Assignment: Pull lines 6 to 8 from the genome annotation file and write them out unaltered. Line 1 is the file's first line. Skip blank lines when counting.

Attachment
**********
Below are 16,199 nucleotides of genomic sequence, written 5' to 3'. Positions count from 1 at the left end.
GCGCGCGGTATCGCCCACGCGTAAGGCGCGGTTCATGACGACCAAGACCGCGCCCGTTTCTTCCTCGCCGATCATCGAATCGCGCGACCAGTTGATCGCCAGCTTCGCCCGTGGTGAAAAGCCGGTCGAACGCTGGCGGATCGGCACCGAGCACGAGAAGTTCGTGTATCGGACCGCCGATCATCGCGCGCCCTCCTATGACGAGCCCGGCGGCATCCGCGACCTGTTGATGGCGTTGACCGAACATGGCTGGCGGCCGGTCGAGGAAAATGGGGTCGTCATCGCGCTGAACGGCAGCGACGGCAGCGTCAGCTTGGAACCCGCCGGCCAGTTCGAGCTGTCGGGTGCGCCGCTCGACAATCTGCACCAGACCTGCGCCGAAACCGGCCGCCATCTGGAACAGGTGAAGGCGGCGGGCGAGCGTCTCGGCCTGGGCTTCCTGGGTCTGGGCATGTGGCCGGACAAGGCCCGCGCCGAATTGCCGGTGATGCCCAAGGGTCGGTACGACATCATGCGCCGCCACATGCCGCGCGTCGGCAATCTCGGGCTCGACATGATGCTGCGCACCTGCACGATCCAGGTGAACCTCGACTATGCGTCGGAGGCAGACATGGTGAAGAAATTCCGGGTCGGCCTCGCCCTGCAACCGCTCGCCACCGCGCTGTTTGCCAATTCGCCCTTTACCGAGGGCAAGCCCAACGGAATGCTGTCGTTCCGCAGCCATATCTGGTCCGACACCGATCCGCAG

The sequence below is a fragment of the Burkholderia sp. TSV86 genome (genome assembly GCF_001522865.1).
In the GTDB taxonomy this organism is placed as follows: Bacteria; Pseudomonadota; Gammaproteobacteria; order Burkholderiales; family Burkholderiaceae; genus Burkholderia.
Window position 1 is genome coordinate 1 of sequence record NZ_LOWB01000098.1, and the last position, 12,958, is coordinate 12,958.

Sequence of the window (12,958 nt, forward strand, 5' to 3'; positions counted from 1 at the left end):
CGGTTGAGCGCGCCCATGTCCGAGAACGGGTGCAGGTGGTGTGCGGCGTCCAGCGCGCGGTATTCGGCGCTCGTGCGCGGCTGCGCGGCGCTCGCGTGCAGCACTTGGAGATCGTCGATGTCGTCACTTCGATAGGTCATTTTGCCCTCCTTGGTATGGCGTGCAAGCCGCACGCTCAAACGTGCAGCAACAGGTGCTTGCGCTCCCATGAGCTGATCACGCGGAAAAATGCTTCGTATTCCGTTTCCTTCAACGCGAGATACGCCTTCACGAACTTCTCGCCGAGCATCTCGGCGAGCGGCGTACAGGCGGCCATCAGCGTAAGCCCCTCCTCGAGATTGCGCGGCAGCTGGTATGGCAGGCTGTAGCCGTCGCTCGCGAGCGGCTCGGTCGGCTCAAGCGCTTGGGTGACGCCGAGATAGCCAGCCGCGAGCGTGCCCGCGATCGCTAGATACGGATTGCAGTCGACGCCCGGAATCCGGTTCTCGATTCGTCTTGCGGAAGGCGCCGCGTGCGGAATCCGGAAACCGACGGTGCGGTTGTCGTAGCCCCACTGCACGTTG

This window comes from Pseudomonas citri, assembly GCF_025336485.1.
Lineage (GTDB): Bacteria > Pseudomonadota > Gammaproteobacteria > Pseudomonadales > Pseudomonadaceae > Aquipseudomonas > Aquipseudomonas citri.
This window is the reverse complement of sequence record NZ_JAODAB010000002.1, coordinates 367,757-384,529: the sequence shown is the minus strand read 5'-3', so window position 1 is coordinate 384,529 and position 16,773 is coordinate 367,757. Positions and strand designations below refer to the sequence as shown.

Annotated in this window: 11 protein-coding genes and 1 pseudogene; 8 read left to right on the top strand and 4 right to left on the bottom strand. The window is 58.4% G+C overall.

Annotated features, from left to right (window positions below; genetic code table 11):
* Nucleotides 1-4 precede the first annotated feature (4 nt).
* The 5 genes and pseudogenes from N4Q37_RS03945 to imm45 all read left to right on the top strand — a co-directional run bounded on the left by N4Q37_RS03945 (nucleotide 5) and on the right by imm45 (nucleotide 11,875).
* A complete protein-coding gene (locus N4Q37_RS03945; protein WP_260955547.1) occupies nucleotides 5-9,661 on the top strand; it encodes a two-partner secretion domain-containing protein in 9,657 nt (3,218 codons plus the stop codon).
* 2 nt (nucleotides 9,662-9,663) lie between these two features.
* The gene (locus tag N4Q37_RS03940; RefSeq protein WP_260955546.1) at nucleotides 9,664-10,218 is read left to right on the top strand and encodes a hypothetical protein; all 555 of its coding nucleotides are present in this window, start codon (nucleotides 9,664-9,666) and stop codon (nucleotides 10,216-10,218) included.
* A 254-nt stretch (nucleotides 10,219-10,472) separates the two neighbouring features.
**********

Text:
Sequence of the window (12,958 nt, forward strand, 5' to 3'; positions counted from 1 at the left end):
CGGTTGAGCGCGCCCATGTCCGAGAACGGGTGCAGGTGGTGTGCGGCGTCCAGCGCGCGGTATTCGGCGCTCGTGCGCGGCTGCGCGGCGCTCGCGTGCAGCACTTGGAGATCGTCGATGTCGTCACTTCGATAGGTCATTTTGCCCTCCTTGGTATGGCGTGCAAGCCGCACGCTCAAACGTGCAGCAACAGGTGCTTGCGCTCCCATGAGCTGATCACGCGGAAAAATGCTTCGTATTCCGTTTCCTTCAACGCGAGATACGCCTTCACGAACTTCTCGCCGAGCATCTCGGCGAGCGGCGTACAGGCGGCCATCAGCGTAAGCCCCTCCTCGAGATTGCGCGGCAGCTGGTATGGCAGGCTGTAGCCGTCGCTCGCGAGCGGCTCGGTCGGCTCAAGCGCTTGGGTGACGCCGAGATAGCCAGCCGCGAGCGTGCCCGCGATCGCTAGATACGGATTGCAGTCGACGCCCGGAATCCGGTTCTCGATTCGTCTTGCGGAAGGCGCCGCGTGCGGAATCCGGAAACCGACGGTGCGGTTGTCGTAGCCCCACTGCACGTTG

This window comes from Pseudomonas citri, assembly GCF_025336485.1.